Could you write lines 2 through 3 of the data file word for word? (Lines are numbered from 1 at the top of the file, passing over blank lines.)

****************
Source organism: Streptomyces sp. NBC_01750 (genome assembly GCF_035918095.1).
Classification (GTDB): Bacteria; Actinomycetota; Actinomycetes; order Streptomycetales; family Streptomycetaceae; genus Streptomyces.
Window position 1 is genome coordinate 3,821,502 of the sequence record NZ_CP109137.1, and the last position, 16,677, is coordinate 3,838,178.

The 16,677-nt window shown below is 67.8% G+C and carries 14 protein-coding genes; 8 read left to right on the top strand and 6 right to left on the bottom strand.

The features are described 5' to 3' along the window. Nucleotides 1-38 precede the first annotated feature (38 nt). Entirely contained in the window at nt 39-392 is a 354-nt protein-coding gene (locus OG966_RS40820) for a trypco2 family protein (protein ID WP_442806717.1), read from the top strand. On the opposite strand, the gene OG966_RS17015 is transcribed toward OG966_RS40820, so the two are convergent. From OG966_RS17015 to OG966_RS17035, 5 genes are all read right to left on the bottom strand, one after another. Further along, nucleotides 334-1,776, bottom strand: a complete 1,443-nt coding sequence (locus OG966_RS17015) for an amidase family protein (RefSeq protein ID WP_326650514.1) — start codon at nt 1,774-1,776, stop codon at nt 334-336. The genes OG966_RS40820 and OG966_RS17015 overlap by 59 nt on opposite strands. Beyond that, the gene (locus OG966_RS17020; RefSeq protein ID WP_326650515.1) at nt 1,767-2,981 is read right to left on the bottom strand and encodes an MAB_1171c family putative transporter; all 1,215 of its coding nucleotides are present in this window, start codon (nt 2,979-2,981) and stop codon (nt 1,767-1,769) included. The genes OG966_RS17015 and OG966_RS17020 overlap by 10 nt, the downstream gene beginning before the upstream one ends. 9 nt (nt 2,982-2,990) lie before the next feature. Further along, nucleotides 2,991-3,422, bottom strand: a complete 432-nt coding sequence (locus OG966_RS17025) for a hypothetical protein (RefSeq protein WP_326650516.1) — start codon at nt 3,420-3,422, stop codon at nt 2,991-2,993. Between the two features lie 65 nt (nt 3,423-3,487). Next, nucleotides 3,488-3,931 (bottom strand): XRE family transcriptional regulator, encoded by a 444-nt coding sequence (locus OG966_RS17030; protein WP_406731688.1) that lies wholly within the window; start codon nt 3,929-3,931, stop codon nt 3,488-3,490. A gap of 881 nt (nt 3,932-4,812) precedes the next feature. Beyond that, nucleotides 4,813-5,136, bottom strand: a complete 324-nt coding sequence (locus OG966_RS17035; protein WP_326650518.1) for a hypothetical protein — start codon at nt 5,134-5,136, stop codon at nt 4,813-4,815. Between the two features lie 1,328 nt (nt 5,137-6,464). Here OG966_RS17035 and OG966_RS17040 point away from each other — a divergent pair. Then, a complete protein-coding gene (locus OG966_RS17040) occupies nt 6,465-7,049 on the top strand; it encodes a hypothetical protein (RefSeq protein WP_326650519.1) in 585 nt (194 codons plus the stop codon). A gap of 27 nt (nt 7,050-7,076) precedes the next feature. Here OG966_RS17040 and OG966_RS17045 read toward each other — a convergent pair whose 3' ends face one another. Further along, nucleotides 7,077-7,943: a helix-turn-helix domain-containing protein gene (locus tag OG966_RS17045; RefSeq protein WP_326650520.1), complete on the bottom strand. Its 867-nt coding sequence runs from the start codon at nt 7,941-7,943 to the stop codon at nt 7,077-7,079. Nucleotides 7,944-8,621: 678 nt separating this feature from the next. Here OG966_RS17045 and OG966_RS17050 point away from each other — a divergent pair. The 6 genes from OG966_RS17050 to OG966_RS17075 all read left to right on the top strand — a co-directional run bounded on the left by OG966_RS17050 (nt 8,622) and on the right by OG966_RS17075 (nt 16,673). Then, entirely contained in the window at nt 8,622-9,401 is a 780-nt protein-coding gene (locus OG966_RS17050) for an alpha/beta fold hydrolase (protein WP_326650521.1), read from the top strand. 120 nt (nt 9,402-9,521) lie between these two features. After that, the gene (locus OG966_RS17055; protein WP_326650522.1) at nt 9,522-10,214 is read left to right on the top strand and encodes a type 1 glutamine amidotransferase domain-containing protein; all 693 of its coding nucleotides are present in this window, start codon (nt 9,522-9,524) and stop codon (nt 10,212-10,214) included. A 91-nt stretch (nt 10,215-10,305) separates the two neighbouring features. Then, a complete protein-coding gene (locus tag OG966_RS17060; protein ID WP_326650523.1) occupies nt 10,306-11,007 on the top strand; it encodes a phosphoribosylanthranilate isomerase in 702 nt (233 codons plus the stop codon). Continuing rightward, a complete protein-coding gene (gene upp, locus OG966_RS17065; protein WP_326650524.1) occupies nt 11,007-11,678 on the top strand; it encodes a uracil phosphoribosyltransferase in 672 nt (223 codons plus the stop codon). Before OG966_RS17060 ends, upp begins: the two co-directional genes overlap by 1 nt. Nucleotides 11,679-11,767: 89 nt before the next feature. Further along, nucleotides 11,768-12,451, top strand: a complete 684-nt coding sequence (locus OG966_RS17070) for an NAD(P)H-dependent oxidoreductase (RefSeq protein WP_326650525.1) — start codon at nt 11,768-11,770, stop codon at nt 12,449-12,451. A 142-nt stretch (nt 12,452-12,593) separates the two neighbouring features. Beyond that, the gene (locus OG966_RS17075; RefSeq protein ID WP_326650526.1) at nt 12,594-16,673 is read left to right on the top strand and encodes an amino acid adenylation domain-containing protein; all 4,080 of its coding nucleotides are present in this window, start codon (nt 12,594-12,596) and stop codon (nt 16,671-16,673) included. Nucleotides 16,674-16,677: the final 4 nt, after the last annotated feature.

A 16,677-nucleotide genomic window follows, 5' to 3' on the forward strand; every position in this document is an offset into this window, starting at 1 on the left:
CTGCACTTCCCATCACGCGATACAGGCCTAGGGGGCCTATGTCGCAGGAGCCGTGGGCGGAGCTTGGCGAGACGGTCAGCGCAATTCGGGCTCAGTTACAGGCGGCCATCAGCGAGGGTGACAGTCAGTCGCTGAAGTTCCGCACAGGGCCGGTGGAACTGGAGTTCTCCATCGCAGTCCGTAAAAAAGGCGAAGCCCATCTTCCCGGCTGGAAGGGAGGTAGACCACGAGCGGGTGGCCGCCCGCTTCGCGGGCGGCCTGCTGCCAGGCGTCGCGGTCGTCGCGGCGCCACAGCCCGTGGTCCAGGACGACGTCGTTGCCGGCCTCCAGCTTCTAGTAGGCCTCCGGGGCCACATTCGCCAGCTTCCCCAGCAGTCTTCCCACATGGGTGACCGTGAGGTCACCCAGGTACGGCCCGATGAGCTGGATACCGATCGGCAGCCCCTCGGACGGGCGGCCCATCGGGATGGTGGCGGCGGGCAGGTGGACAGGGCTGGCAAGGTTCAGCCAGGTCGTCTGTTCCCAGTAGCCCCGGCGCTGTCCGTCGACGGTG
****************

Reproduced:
Classification (GTDB): Bacteria; Actinomycetota; Actinomycetes; order Streptomycetales; family Streptomycetaceae; genus Streptomyces.
Window position 1 is genome coordinate 3,821,502 of the sequence record NZ_CP109137.1, and the last position, 16,677, is coordinate 3,838,178.